The entire point of the SEC is to ensure a level playing field for investors. Facebook may seem "public", but it isn't because it doesn't provide equal access to everyone. If you can view the information without having to login or provide any identifying information, then it's public. All he had to do was cross-post the same information elsewhere and it would have been fine. The SEC doesn't care what information is given away (well, sorta, but let's not get bogged down on details) as long as it's available

          • The SEC isn't trying to protect the analysts who have access to the Facebook page. They're trying to protect the rest of the investors who DON'T have an equal opportunity to look at those bits of data.

            Actually, the SEC isn't trying to punish Reed Hastings as much as they are trying to protect the traditional media used to make these disclosures regardless how trivial the information.

            Who'd thought that McDonalds may have been breaking SEC rules with those signs stating "Over a billion hamburgers served".

        • Maybe that's more a problem with analysts extrapolating incredible conclusions from small isolated bits of data... also known as anecdotes. Anyone basing buying decisions on facebook posts deserves to get burned.... SEC doesn't need to get involved here.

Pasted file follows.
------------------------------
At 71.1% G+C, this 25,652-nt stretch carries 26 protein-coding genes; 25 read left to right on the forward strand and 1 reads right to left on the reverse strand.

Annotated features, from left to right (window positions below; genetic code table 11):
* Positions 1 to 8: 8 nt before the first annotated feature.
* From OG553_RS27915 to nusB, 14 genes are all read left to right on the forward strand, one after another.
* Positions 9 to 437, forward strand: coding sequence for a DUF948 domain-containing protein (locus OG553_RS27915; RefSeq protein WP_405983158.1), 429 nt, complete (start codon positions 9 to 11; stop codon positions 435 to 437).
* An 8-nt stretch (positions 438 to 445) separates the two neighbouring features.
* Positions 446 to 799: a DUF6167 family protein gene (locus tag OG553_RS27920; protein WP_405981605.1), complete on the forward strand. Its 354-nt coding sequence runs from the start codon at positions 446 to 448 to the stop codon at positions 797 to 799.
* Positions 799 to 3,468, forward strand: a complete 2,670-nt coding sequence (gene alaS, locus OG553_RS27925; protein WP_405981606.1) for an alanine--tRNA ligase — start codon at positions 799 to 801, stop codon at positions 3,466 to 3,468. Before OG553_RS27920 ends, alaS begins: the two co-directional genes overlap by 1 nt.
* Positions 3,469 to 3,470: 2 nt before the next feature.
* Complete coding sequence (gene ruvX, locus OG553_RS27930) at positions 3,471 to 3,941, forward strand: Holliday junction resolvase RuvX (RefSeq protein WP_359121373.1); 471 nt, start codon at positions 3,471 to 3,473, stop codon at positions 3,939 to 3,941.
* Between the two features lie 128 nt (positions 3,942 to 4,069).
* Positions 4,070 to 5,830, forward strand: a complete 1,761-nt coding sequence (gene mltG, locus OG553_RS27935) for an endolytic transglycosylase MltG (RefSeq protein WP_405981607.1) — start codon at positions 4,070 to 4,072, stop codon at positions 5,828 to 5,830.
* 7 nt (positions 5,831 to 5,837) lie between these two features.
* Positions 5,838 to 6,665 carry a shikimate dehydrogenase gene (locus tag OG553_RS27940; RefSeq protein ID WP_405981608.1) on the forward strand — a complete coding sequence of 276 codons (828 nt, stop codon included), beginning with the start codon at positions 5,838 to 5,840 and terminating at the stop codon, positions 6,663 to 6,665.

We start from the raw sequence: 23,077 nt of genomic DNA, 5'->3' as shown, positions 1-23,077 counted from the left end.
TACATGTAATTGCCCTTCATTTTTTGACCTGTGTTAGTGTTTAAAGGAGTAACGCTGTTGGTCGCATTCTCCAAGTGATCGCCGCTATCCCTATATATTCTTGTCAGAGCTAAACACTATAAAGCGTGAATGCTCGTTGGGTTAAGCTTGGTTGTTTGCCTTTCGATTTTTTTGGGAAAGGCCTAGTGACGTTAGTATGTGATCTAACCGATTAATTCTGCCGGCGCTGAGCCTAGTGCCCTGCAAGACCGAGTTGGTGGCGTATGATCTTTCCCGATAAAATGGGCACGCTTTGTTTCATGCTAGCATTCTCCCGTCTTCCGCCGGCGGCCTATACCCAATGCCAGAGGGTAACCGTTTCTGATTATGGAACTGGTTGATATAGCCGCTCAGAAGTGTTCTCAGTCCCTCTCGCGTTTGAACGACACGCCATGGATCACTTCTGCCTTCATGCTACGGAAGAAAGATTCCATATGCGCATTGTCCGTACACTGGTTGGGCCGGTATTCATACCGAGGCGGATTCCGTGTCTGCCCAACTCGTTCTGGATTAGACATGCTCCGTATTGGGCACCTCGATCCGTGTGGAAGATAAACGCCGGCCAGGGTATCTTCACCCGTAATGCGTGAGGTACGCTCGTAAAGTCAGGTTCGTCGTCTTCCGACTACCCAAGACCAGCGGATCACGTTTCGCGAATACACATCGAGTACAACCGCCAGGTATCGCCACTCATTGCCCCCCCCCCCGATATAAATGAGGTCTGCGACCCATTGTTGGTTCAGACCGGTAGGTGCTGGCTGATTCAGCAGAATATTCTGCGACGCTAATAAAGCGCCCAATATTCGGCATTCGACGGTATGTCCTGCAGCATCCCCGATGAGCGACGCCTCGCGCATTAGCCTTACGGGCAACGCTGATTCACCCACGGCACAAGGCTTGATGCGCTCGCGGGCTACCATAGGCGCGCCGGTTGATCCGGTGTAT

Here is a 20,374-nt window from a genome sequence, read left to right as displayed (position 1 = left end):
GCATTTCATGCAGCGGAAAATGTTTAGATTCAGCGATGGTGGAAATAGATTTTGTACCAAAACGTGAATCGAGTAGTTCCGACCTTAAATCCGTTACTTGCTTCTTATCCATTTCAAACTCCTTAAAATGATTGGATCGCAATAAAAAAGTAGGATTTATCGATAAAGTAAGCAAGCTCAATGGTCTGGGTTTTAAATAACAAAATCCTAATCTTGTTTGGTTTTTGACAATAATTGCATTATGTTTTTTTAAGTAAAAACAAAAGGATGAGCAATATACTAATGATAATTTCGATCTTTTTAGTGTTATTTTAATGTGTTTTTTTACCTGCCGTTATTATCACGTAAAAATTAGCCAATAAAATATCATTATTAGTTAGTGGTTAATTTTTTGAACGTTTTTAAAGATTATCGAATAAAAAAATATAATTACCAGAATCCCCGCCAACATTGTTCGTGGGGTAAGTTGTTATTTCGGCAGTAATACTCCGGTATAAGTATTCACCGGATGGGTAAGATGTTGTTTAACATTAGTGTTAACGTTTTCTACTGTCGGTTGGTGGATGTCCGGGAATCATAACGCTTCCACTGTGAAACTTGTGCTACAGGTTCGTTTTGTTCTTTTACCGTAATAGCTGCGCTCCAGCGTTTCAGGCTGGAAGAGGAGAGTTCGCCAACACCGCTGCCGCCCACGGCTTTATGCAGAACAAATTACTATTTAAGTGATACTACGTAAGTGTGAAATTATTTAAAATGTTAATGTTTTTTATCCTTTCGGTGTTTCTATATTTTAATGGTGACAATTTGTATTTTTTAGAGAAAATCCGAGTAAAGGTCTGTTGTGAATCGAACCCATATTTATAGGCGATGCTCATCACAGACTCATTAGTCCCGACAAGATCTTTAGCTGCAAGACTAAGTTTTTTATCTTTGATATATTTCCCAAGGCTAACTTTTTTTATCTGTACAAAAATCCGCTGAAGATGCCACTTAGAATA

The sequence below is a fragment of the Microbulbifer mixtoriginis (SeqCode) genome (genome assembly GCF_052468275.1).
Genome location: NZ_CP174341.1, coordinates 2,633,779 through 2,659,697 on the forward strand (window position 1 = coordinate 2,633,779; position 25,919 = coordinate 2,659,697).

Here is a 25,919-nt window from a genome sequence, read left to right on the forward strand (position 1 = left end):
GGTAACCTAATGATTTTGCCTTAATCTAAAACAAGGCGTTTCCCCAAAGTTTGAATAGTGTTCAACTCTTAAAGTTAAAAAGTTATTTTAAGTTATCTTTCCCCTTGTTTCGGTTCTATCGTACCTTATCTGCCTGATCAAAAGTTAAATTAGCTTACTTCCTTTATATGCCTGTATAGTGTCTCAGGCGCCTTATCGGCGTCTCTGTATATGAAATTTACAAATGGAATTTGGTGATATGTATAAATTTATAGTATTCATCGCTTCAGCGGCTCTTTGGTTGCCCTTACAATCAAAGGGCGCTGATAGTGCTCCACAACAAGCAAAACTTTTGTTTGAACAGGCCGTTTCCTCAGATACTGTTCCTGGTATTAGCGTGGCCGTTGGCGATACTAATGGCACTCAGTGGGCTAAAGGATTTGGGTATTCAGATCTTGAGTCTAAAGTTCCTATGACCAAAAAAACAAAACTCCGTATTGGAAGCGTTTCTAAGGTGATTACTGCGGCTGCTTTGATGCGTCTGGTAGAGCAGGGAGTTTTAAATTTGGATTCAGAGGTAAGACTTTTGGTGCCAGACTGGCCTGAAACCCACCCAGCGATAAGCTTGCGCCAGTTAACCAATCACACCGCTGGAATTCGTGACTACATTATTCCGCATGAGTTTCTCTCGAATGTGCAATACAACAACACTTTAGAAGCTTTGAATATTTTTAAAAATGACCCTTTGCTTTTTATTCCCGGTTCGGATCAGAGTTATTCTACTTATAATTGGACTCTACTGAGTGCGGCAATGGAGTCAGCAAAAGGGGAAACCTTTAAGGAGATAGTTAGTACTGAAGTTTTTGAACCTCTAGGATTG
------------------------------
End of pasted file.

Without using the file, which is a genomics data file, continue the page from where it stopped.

Exactly backwards, it's not about those basing buying decisions on these bits, it's about those that didn't have access to them and are operating as a market disadvantage. The publication requirement is basically say that you can't give anyone a leg up on every one else by giving information to a selective audience, you have to give it to everyone.

          A company the size of Netflix can certainly afford to set up a system where the CEO can automatically crosspost to his FB page along with a public blog. That's al

        • Another point to consider is that a lot of business data is "Encoded". You hear a lot of stuff like "X company is 'concerned' about some such development". They can't outright say "Jim over at Seagate told me that his last batch of inventory was defective and so he won't meet his numbers this quarter" because that is too obvious. So they say things like "concerned" about "the current trends in the hard drive business being sustainable".